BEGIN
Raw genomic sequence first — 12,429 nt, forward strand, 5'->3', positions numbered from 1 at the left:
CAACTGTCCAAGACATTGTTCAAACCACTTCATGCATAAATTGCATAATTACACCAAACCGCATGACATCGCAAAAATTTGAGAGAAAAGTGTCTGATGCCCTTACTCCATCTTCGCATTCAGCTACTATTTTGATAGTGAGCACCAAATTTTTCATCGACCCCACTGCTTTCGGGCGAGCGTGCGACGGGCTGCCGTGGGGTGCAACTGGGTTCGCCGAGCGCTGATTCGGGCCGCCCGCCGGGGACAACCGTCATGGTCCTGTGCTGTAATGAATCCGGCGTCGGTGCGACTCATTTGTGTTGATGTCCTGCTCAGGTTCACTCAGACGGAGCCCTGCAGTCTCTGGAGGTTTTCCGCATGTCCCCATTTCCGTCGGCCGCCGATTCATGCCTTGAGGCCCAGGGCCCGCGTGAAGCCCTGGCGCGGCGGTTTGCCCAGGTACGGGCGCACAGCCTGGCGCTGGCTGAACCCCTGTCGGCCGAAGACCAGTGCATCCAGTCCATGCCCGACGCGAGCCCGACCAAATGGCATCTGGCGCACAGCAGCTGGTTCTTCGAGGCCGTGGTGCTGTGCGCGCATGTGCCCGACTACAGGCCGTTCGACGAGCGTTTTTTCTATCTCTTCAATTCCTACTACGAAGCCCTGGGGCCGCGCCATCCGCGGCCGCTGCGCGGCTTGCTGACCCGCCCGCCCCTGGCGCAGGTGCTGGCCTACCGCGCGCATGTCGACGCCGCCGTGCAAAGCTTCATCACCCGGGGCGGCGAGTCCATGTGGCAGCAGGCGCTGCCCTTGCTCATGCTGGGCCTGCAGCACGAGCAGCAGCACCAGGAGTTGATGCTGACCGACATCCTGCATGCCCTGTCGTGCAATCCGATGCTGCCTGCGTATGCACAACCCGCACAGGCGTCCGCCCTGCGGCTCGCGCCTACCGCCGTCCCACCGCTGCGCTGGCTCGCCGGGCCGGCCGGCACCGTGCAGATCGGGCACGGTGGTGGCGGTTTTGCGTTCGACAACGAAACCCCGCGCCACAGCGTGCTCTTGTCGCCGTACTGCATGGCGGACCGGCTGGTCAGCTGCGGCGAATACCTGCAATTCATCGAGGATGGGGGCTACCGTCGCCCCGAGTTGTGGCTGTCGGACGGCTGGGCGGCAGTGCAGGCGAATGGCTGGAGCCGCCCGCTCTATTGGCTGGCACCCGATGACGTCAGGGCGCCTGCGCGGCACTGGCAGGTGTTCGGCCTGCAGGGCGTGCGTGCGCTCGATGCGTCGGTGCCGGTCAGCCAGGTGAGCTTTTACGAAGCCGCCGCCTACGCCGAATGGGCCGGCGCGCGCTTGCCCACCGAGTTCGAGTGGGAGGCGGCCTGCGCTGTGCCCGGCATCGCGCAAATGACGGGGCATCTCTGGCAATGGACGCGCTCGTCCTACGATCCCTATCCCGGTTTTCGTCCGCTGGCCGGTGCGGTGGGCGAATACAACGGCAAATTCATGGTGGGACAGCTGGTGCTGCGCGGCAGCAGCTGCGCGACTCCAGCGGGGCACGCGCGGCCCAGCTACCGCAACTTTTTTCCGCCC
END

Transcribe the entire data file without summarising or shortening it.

Raw genomic sequence first — 12,429 nt, forward strand, 5'->3', positions numbered from 1 at the left:
CAACTGTCCAAGACATTGTTCAAACCACTTCATGCATAAATTGCATAATTACACCAAACCGCATGACATCGCAAAAATTTGAGAGAAAAGTGTCTGATGCCCTTACTCCATCTTCGCATTCAGCTACTATTTTGATAGTGAGCACCAAATTTTTCATCGACCCCACTGCTTTCGGGCGAGCGTGCGACGGGCTGCCGTGGGGTGCAACTGGGTTCGCCGAGCGCTGATTCGGGCCGCCCGCCGGGGACAACCGTCATGGTCCTGTGCTGTAATGAATCCGGCGTCGGTGCGACTCATTTGTGTTGATGTCCTGCTCAGGTTCACTCAGACGGAGCCCTGCAGTCTCTGGAGGTTTTCCGCATGTCCCCATTTCCGTCGGCCGCCGATTCATGCCTTGAGGCCCAGGGCCCGCGTGAAGCCCTGGCGCGGCGGTTTGCCCAGGTACGGGCGCACAGCCTGGCGCTGGCTGAACCCCTGTCGGCCGAAGACCAGTGCATCCAGTCCATGCCCGACGCGAGCCCGACCAAATGGCATCTGGCGCACAGCAGCTGGTTCTTCGAGGCCGTGGTGCTGTGCGCGCATGTGCCCGACTACAGGCCGTTCGACGAGCGTTTTTTCTATCTCTTCAATTCCTACTACGAAGCCCTGGGGCCGCGCCATCCGCGGCCGCTGCGCGGCTTGCTGACCCGCCCGCCCCTGGCGCAGGTGCTGGCCTACCGCGCGCATGTCGACGCCGCCGTGCAAAGCTTCATCACCCGGGGCGGCGAGTCCATGTGGCAGCAGGCGCTGCCCTTGCTCATGCTGGGCCTGCAGCACGAGCAGCAGCACCAGGAGTTGATGCTGACCGACATCCTGCATGCCCTGTCGTGCAATCCGATGCTGCCTGCGTATGCACAACCCGCACAGGCGTCCGCCCTGCGGCTCGCGCCTACCGCCGTCCCACCGCTGCGCTGGCTCGCCGGGCCGGCCGGCACCGTGCAGATCGGGCACGGTGGTGGCGGTTTTGCGTTCGACAACGAAACCCCGCGCCACAGCGTGCTCTTGTCGCCGTACTGCATGGCGGACCGGCTGGTCAGCTGCGGCGAATACCTGCAATTCATCGAGGATGGGGGCTACCGTCGCCCCGAGTTGTGGCTGTCGGACGGCTGGGCGGCAGTGCAGGCGAATGGCTGGAGCCGCCCGCTCTATTGGCTGGCACCCGATGACGTCAGGGCGCCTGCGCGGCACTGGCAGGTGTTCGGCCTGCAGGGCGTGCGTGCGCTCGATGCGTCGGTGCCGGTCAGCCAGGTGAGCTTTTACGAAGCCGCCGCCTACGCCGAATGGGCCGGCGCGCGCTTGCCCACCGAGTTCGAGTGGGAGGCGGCCTGCGCTGTGCCCGGCATCGCGCAAATGACGGGGCATCTCTGGCAATGGACGCGCTCGTCCTACGATCCCTATCCCGGTTTTCGTCCGCTGGCCGGTGCGGTGGGCGAATACAACGGCAAATTCATGGTGGGACAGCTGGTGCTGCGCGGCAGCAGCTGCGCGACTCCAGCGGGGCACGCGCGGCCCAGCTACCGCAACTTTTTTCCGCCC